Two categories of crime created as a sop to conservatives at the time of the decriminalisation of male homosexuality in 1984 have been quietly dropped from the law books in NSW.

The Crimes (Sentencing Procedure) Amendment (Standard Minimum Sentencing) Act 2002, which comes into effect on 1 February, provides for mandatory minimum sentences for a range of serious crimes, including sexual intercourse and attempted sexual intercourse with a child under the age of 10. However, two homosexual-specific offences created in 1984 (homosexual intercourse and attempted homosexual intercourse with a child under the age of 10) have been repealed.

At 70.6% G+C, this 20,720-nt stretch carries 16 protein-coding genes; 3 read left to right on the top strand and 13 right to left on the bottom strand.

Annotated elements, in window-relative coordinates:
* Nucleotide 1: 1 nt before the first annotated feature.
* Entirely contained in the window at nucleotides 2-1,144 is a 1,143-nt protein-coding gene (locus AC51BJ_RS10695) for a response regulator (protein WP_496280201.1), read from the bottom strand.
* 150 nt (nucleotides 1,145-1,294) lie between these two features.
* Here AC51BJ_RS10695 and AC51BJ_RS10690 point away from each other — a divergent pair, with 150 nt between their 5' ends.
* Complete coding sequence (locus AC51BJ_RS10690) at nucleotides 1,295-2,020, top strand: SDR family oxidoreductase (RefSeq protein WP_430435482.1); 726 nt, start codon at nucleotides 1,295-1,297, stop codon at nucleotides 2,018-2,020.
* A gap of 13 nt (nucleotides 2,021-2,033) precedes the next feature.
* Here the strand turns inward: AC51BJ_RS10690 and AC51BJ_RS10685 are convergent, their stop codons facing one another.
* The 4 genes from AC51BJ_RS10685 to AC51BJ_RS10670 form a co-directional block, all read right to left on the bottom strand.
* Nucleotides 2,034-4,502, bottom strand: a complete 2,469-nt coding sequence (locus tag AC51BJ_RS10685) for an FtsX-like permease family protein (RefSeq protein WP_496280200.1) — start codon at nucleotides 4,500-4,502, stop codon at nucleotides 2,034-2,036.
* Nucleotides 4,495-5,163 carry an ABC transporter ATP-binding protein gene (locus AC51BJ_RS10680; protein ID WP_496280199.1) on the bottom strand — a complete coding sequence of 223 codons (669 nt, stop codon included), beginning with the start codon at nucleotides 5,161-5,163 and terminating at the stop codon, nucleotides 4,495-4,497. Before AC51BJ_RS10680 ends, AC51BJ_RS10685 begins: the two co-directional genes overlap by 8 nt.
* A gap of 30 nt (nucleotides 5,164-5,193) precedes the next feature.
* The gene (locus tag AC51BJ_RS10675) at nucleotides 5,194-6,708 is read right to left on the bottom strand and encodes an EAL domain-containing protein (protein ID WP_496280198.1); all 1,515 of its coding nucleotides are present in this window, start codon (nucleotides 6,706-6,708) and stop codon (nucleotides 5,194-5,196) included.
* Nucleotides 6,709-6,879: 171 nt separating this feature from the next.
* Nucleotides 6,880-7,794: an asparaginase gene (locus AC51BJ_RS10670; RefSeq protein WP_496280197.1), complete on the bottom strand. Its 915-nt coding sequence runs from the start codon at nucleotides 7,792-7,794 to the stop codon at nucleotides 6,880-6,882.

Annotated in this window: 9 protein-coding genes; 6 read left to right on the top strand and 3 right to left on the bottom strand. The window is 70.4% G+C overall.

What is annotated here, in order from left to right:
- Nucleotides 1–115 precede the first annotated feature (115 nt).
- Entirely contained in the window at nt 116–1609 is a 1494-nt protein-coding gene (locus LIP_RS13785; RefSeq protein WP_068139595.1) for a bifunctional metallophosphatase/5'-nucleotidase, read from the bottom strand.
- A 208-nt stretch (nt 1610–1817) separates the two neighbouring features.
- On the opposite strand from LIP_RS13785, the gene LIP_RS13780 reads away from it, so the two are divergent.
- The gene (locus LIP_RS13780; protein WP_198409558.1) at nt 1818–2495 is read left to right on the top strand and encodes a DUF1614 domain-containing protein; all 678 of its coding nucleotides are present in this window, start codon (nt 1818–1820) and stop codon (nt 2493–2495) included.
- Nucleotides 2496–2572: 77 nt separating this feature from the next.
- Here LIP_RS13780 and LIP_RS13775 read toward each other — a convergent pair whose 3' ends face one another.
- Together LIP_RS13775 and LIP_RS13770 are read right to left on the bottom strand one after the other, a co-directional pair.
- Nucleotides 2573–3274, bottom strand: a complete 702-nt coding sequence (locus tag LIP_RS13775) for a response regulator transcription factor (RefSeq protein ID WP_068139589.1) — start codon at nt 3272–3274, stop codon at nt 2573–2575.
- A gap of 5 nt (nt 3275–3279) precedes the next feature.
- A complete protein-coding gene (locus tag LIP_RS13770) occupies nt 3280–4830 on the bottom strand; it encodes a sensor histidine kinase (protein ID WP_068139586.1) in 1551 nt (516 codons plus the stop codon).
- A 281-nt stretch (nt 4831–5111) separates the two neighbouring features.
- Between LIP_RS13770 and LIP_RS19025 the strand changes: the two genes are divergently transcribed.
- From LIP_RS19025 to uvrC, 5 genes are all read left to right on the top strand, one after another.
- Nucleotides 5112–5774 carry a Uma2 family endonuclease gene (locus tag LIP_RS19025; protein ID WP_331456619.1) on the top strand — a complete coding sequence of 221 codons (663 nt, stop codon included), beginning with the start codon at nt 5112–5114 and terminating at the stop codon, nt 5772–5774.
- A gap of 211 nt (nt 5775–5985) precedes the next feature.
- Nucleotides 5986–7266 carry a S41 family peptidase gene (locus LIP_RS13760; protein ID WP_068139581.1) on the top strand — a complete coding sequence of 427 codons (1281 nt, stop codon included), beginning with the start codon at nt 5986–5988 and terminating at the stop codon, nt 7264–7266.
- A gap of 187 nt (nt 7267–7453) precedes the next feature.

Barrister David Buchanan SC described the new Act as being a bit of give and take.

Increasing the penalty for particular gender-neutral offences to the higher level previously only applicable to the male-to-male counterpart offences meant those homosexual-specific offences no longer had any rationale at all, Buchanan said. But the so-called -˜standard minimum sentences’ are considered by many criminal lawyers and criminologists to be a retrograde step. Repeal of two of the homosexual offences sort of softens the blow a bit for the civil liberties lobby and also the gay and lesbian communities.

Another concession given to conservatives at the time of decriminalisation -“ the higher age of consent for gay sex -“ remains as law. A bill calling for an equal age of consent is currently before a parliament committee for investigation, with a report expected in May.

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